Cables and particularly fiber optic cables have become a preferred transmission system for telecommunication and data communication. Fiber optic cables, for example, can contain many strands of optic fibers. These cables are generally installed underground inside a conduit. The conduit and the cable that runs through it are often laid in trenches and can extend for long distances. For purposes of maintenance, upgrading, and connection to the fiber optics, underground vaults are installed strategically along the path of the conduit and cable. Many cables and conduits may terminate or run through these vaults or other similar compartments. When a conduit terminates, but the cable continues its run, it is desirable to provide a seal between the cable and the conduit at the termination of the conduit.

A technical problem solved with the present invention is that fiber and/or copper cables need to enter an environmentally protected electronics enclosure. Their entry point must not compromise the environmental seal. The main issues are typically protection from Wind Driven Rain (WDR—hurricane type) and insects.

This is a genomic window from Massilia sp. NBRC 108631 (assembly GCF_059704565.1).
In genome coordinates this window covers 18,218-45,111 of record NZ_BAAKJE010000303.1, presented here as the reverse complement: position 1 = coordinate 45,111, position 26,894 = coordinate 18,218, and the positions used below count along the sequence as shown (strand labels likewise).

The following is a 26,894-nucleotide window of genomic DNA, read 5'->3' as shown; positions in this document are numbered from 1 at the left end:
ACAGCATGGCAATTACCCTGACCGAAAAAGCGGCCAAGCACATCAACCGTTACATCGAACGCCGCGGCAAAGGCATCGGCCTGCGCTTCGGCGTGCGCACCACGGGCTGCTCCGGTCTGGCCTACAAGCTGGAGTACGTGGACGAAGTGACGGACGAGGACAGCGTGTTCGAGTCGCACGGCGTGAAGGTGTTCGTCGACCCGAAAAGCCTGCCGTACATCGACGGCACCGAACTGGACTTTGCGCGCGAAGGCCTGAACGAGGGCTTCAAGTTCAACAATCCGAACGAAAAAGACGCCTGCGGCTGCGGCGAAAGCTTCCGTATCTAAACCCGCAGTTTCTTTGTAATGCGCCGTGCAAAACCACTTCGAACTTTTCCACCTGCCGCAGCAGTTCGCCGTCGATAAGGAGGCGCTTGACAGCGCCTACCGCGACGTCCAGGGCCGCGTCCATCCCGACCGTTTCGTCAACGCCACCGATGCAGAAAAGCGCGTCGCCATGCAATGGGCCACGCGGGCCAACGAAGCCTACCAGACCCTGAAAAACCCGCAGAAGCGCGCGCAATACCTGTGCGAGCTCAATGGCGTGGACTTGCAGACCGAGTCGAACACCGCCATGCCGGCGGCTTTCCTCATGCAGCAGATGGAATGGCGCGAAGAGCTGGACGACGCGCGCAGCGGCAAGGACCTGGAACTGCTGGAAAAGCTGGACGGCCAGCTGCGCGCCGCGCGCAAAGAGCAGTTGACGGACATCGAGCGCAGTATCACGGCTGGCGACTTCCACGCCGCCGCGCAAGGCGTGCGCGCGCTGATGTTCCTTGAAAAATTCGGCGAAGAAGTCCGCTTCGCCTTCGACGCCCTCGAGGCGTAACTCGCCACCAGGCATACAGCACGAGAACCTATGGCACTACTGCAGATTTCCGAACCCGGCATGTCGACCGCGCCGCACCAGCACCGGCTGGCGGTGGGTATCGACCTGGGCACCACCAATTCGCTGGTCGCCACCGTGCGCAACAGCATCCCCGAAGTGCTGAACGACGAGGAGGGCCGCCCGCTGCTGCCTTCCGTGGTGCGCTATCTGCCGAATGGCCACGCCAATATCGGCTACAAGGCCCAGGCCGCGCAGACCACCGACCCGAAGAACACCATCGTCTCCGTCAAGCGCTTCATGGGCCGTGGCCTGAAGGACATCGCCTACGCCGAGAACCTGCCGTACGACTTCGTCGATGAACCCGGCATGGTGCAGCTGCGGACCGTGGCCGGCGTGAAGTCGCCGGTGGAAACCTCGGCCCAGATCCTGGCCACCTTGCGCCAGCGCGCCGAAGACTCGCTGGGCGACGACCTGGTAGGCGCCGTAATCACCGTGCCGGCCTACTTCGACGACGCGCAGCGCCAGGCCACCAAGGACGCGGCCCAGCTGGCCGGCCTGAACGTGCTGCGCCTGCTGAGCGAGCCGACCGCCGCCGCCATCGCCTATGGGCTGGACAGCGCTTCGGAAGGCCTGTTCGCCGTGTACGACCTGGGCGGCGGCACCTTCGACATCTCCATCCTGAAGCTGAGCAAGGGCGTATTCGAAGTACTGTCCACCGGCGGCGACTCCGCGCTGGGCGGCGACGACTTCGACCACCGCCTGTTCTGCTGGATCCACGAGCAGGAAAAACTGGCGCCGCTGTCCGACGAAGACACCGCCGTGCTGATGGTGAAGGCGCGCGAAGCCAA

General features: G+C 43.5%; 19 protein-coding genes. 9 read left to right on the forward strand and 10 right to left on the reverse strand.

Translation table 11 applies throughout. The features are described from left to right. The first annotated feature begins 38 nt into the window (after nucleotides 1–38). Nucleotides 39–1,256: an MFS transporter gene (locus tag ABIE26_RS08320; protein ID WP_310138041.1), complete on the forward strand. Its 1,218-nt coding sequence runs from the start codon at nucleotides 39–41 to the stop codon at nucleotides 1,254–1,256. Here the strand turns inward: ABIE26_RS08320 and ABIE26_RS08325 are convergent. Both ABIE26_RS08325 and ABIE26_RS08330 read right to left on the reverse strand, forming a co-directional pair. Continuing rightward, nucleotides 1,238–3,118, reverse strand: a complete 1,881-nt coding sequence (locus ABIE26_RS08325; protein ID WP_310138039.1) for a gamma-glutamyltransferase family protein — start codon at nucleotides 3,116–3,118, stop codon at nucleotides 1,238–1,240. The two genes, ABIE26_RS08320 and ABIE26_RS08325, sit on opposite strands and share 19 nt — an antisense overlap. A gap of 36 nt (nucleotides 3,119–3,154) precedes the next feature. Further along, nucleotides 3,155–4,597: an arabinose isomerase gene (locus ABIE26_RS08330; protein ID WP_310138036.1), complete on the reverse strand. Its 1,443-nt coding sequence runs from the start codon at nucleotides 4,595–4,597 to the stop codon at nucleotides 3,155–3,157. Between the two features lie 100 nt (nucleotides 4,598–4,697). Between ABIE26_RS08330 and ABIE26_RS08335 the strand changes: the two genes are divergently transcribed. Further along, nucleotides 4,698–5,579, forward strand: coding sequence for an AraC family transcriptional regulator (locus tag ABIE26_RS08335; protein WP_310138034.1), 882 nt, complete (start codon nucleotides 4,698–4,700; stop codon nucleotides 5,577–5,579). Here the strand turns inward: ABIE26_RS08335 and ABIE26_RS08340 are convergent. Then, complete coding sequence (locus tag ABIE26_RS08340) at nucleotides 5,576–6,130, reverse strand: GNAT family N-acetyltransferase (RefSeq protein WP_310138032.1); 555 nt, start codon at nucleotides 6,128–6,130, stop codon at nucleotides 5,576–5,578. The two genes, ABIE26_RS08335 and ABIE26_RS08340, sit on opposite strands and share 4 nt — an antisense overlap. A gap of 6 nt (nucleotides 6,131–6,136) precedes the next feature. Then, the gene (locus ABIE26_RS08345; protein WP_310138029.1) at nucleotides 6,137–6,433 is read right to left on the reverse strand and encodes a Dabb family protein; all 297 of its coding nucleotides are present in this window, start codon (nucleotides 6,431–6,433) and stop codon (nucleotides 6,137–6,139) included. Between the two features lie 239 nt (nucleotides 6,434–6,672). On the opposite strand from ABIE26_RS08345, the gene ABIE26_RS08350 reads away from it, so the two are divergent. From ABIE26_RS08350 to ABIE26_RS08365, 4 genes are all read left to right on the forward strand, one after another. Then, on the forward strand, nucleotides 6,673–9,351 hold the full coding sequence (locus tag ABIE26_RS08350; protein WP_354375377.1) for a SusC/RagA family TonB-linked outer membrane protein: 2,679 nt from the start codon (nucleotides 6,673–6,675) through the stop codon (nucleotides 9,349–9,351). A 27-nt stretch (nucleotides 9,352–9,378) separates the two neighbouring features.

There are a number of solutions; however, none that meet all needs. For example:

    • One type is the rubber grommet. It typically is made of a rubber membrane that needs to be sliced to allow cable passage. The membrane does seal the cable entry to some extent, but not well enough to keep tiny insects out or WDR that may ride up the cables. To insure a proper seal, users add a liquid sealant such as RTV/caulking to completely seal these grommets.
    • The more waterproof type only allows the cable to pass through. This does not work for cables that are pre-terminated/connectorized as are some in our case.